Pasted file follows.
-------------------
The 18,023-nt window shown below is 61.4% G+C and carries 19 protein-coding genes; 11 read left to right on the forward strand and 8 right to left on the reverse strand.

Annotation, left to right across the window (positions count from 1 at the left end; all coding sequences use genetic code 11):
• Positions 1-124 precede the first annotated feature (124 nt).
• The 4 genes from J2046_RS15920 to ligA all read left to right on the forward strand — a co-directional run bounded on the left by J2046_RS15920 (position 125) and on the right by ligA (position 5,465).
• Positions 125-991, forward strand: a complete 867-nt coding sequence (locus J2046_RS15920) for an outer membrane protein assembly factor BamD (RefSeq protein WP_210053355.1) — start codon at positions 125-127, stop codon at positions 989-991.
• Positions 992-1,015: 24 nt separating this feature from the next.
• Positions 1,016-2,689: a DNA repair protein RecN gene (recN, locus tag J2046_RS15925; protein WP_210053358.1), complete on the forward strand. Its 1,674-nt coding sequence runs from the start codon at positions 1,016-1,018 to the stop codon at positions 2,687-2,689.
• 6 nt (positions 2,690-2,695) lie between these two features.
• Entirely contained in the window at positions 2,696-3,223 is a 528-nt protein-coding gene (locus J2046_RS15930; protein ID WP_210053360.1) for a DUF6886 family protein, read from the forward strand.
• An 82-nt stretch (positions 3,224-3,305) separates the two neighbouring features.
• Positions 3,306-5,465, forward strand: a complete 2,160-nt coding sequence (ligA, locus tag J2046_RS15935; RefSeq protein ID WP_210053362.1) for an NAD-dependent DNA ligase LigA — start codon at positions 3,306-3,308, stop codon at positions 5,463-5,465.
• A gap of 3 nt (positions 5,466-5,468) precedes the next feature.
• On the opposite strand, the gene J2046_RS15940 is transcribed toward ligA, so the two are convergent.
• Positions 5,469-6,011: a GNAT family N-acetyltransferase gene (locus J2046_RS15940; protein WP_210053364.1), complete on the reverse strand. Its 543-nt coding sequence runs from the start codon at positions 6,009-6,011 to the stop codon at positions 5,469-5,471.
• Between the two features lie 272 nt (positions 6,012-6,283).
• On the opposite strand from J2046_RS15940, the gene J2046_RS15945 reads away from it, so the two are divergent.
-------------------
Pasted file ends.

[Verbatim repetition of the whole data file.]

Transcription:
The 18,023-nt window shown below is 61.4% G+C and carries 19 protein-coding genes; 11 read left to right on the forward strand and 8 right to left on the reverse strand.

Annotation, left to right across the window (positions count from 1 at the left end; all coding sequences use genetic code 11):
• Positions 1-124 precede the first annotated feature (124 nt).
• The 4 genes from J2046_RS15920 to ligA all read left to right on the forward strand — a co-directional run bounded on the left by J2046_RS15920 (position 125) and on the right by ligA (position 5,465).
• Positions 125-991, forward strand: a complete 867-nt coding sequence (locus J2046_RS15920) for an outer membrane protein assembly factor BamD (RefSeq protein WP_210053355.1) — start codon at positions 125-127, stop codon at positions 989-991.
• Positions 992-1,015: 24 nt separating this feature from the next.
• Positions 1,016-2,689: a DNA repair protein RecN gene (recN, locus tag J2046_RS15925; protein WP_210053358.1), complete on the forward strand. Its 1,674-nt coding sequence runs from the start codon at positions 1,016-1,018 to the stop codon at positions 2,687-2,689.
• 6 nt (positions 2,690-2,695) lie between these two features.
• Entirely contained in the window at positions 2,696-3,223 is a 528-nt protein-coding gene (locus J2046_RS15930; protein ID WP_210053360.1) for a DUF6886 family protein, read from the forward strand.
• An 82-nt stretch (positions 3,224-3,305) separates the two neighbouring features.
• Positions 3,306-5,465, forward strand: a complete 2,160-nt coding sequence (ligA, locus tag J2046_RS15935; RefSeq protein ID WP_210053362.1) for an NAD-dependent DNA ligase LigA — start codon at positions 3,306-3,308, stop codon at positions 5,463-5,465.
• A gap of 3 nt (positions 5,466-5,468) precedes the next feature.
• On the opposite strand, the gene J2046_RS15940 is transcribed toward ligA, so the two are convergent.
• Positions 5,469-6,011: a GNAT family N-acetyltransferase gene (locus J2046_RS15940; protein WP_210053364.1), complete on the reverse strand. Its 543-nt coding sequence runs from the start codon at positions 6,009-6,011 to the stop codon at positions 5,469-5,471.
• Between the two features lie 272 nt (positions 6,012-6,283).
• On the opposite strand from J2046_RS15940, the gene J2046_RS15945 reads away from it, so the two are divergent.